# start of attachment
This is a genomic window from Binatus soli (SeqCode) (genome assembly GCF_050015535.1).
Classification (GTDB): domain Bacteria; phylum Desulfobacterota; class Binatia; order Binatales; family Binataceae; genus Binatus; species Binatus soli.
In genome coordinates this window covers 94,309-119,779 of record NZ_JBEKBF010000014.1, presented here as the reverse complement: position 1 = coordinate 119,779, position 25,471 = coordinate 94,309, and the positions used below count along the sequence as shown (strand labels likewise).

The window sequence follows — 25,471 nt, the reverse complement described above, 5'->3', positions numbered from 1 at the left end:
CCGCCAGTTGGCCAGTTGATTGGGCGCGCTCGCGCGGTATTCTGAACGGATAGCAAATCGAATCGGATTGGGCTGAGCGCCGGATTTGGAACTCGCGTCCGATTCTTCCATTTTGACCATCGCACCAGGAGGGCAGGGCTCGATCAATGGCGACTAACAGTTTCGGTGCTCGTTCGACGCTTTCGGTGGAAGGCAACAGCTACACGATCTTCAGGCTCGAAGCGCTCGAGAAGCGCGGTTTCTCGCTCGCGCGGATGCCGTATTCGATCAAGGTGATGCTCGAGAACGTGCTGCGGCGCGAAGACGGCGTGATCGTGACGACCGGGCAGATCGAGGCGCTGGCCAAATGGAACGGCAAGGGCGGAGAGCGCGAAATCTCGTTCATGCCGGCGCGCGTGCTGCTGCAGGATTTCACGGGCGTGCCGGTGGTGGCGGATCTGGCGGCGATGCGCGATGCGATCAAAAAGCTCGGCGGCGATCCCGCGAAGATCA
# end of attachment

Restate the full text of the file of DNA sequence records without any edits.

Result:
This is a genomic window from Binatus soli (SeqCode) (genome assembly GCF_050015535.1).
Classification (GTDB): domain Bacteria; phylum Desulfobacterota; class Binatia; order Binatales; family Binataceae; genus Binatus; species Binatus soli.
In genome coordinates this window covers 94,309-119,779 of record NZ_JBEKBF010000014.1, presented here as the reverse complement: position 1 = coordinate 119,779, position 25,471 = coordinate 94,309, and the positions used below count along the sequence as shown (strand labels likewise).

The window sequence follows — 25,471 nt, the reverse complement described above, 5'->3', positions numbered from 1 at the left end:
CCGCCAGTTGGCCAGTTGATTGGGCGCGCTCGCGCGGTATTCTGAACGGATAGCAAATCGAATCGGATTGGGCTGAGCGCCGGATTTGGAACTCGCGTCCGATTCTTCCATTTTGACCATCGCACCAGGAGGGCAGGGCTCGATCAATGGCGACTAACAGTTTCGGTGCTCGTTCGACGCTTTCGGTGGAAGGCAACAGCTACACGATCTTCAGGCTCGAAGCGCTCGAGAAGCGCGGTTTCTCGCTCGCGCGGATGCCGTATTCGATCAAGGTGATGCTCGAGAACGTGCTGCGGCGCGAAGACGGCGTGATCGTGACGACCGGGCAGATCGAGGCGCTGGCCAAATGGAACGGCAAGGGCGGAGAGCGCGAAATCTCGTTCATGCCGGCGCGCGTGCTGCTGCAGGATTTCACGGGCGTGCCGGTGGTGGCGGATCTGGCGGCGATGCGCGATGCGATCAAAAAGCTCGGCGGCGATCCCGCGAAGATCA